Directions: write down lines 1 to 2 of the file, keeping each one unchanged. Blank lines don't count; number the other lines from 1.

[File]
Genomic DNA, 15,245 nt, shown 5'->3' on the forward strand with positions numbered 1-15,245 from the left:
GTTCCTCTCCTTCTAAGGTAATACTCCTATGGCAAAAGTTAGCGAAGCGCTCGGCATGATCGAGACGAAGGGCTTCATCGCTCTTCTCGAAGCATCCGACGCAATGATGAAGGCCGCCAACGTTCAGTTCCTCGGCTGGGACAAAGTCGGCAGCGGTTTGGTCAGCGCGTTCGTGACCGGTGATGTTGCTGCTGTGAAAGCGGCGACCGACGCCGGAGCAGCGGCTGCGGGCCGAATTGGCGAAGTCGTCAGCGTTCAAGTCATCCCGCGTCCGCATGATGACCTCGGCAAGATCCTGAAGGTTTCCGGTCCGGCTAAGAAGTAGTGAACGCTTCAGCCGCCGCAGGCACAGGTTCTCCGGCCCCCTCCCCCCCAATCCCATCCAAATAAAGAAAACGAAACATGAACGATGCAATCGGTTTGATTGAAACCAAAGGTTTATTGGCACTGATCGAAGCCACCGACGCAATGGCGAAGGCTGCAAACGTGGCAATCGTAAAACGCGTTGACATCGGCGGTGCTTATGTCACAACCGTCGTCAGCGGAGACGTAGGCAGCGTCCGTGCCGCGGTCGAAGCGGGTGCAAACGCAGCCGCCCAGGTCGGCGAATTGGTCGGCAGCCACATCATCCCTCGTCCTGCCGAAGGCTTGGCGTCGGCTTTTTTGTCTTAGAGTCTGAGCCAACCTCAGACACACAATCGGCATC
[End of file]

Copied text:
Genomic DNA, 15,245 nt, shown 5'->3' on the forward strand with positions numbered 1-15,245 from the left:
GTTCCTCTCCTTCTAAGGTAATACTCCTATGGCAAAAGTTAGCGAAGCGCTCGGCATGATCGAGACGAAGGGCTTCATCGCTCTTCTCGAAGCATCCGACGCAATGATGAAGGCCGCCAACGTTCAGTTCCTCGGCTGGGACAAAGTCGGCAGCGGTTTGGTCAGCGCGTTCGTGACCGGTGATGTTGCTGCTGTGAAAGCGGCGACCGACGCCGGAGCAGCGGCTGCGGGCCGAATTGGCGAAGTCGTCAGCGTTCAAGTCATCCCGCGTCCGCATGATGACCTCGGCAAGATCCTGAAGGTTTCCGGTCCGGCTAAGAAGTAGTGAACGCTTCAGCCGCCGCAGGCACAGGTTCTCCGGCCCCCTCCCCCCCAATCCCATCCAAATAAAGAAAACGAAACATGAACGATGCAATCGGTTTGATTGAAACCAAAGGTTTATTGGCACTGATCGAAGCCACCGACGCAATGGCGAAGGCTGCAAACGTGGCAATCGTAAAACGCGTTGACATCGGCGGTGCTTATGTCACAACCGTCGTCAGCGGAGACGTAGGCAGCGTCCGTGCCGCGGTCGAAGCGGGTGCAAACGCAGCCGCCCAGGTCGGCGAATTGGTCGGCAGCCACATCATCCCTCGTCCTGCCGAAGGCTTGGCGTCGGCTTTTTTGTCTTAGAGTCTGAGCCAACCTCAGACACACAATCGGCATC